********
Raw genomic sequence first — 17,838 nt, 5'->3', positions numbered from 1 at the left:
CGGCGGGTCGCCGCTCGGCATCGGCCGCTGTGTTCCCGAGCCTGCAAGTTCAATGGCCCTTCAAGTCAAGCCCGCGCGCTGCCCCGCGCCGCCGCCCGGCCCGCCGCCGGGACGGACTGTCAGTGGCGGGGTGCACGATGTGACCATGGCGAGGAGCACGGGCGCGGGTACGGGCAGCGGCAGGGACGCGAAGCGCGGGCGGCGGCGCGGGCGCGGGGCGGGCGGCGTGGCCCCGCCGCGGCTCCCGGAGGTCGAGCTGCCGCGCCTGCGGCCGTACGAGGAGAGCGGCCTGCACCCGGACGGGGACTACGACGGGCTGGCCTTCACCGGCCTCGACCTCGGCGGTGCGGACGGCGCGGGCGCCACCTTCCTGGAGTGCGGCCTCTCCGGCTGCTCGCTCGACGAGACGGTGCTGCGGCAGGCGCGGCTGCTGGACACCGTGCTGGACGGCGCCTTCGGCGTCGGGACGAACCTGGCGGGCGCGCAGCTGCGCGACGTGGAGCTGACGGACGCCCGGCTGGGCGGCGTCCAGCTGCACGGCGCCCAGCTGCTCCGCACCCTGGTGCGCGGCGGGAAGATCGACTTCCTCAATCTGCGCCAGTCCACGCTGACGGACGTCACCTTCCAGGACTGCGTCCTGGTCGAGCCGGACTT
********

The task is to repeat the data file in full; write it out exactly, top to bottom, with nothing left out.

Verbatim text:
Raw genomic sequence first — 17,838 nt, 5'->3', positions numbered from 1 at the left:
CGGCGGGTCGCCGCTCGGCATCGGCCGCTGTGTTCCCGAGCCTGCAAGTTCAATGGCCCTTCAAGTCAAGCCCGCGCGCTGCCCCGCGCCGCCGCCCGGCCCGCCGCCGGGACGGACTGTCAGTGGCGGGGTGCACGATGTGACCATGGCGAGGAGCACGGGCGCGGGTACGGGCAGCGGCAGGGACGCGAAGCGCGGGCGGCGGCGCGGGCGCGGGGCGGGCGGCGTGGCCCCGCCGCGGCTCCCGGAGGTCGAGCTGCCGCGCCTGCGGCCGTACGAGGAGAGCGGCCTGCACCCGGACGGGGACTACGACGGGCTGGCCTTCACCGGCCTCGACCTCGGCGGTGCGGACGGCGCGGGCGCCACCTTCCTGGAGTGCGGCCTCTCCGGCTGCTCGCTCGACGAGACGGTGCTGCGGCAGGCGCGGCTGCTGGACACCGTGCTGGACGGCGCCTTCGGCGTCGGGACGAACCTGGCGGGCGCGCAGCTGCGCGACGTGGAGCTGACGGACGCCCGGCTGGGCGGCGTCCAGCTGCACGGCGCCCAGCTGCTCCGCACCCTGGTGCGCGGCGGGAAGATCGACTTCCTCAATCTGCGCCAGTCCACGCTGACGGACGTCACCTTCCAGGACTGCGTCCTGGTCGAGCCGGACTT